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Theorem: If two tangents are drawn to a circle from a point A outside the circle and these tangents touch the circle at points B and C respectively, and a third tangent intersects AB in P and AC in R, and touches the circle at Q, then the perimeter of triangle APR = 2AB.
Investigate: Drag point Q to move tangent PR, and the centre O to change the size of the circle. You can also change the length of AB by dragging either of X or Y (since XY was used to determine the length of AB).
Constant perimeter triangle formed by tangents to circle
This theorem was used as Problem no. 13 in the 2nd Round of the 2013 Senior South African Mathematics Olympiad (SAMO)1. Can you explain why (prove that) the theorem is true?
A straight forward, direct application of the theorem is demonstrated in the figure below, which shows two triangles ABC and KLM overlapping, and circumscribed to the same circle. If either one, or both of these two triangles are rotated around the circle, then the perimeters of the coloured triangles APU, KQP, etc. remain constant (provided none of the points P, Q, R, etc. move onto the extensions (outside) of any of the sides of ABC and KLM).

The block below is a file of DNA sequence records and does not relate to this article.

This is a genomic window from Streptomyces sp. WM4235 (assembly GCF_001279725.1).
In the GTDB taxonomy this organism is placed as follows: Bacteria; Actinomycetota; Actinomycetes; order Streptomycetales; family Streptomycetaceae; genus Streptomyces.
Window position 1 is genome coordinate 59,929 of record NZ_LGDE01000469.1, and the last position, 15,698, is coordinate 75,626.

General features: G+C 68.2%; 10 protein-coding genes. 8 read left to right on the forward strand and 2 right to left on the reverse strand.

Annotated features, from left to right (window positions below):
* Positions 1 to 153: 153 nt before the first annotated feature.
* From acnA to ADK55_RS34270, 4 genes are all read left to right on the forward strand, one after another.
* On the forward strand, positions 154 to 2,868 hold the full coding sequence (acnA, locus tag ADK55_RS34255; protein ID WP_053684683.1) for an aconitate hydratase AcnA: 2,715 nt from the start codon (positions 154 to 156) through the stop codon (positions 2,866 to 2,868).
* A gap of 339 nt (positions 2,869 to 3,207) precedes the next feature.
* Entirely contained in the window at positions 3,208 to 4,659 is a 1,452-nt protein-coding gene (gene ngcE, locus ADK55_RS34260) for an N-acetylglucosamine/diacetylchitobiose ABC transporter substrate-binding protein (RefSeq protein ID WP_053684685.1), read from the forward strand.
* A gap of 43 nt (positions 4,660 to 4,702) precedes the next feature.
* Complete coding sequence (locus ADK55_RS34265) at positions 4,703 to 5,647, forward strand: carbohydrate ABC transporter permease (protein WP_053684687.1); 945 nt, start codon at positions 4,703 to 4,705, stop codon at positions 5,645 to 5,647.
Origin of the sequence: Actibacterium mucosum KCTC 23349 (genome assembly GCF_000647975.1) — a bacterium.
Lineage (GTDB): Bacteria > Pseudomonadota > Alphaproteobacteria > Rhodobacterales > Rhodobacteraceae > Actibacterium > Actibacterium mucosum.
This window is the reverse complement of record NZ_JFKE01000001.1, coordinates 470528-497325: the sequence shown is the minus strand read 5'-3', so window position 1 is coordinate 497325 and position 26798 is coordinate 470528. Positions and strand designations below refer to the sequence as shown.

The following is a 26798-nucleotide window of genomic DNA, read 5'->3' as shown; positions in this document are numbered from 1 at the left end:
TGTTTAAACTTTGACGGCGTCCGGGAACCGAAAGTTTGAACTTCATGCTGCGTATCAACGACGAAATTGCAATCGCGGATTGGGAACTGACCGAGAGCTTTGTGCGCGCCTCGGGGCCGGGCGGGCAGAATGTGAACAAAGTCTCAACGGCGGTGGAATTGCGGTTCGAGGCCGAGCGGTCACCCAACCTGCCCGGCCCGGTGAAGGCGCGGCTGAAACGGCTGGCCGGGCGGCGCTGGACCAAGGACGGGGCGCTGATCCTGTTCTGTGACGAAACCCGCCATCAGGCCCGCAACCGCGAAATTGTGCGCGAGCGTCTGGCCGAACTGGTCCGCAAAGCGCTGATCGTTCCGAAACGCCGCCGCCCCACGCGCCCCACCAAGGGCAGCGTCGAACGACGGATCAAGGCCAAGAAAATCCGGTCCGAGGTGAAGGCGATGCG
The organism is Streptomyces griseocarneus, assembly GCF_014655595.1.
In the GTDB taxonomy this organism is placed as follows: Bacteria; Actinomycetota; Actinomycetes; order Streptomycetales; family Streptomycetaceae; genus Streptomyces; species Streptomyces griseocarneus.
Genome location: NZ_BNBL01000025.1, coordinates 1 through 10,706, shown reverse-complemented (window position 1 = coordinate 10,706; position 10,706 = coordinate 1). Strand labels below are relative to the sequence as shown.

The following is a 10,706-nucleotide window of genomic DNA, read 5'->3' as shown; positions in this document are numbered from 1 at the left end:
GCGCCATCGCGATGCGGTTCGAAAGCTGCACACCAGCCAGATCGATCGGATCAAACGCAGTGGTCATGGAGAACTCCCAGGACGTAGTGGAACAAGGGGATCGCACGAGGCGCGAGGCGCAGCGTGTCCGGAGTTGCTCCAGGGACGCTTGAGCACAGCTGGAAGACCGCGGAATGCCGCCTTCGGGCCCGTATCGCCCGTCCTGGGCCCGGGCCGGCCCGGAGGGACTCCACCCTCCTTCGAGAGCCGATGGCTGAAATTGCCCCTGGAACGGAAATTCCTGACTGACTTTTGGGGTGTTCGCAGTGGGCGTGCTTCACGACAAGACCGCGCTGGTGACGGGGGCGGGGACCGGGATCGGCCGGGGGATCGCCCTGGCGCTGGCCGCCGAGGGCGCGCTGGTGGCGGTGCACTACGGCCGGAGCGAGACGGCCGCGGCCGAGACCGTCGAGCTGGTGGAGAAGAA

Investigate: Drag point X or Y to rotate triangles ABC and KLM. You can also drag the point V to change the size of the circle. The lengths of the sides of triangles ABCand KLM can be changed by dragging any of the endpoints of segments AX, XB, KY or YL).
Constant perimeter triangles of crossed hexagon circumscribed around circle
1Note: Past papers with solutions from 1997 of the Junior and Senior South African Mathematics Olympiad are available at: SAMO
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Created by Michael de Villiers, 20 April 2013.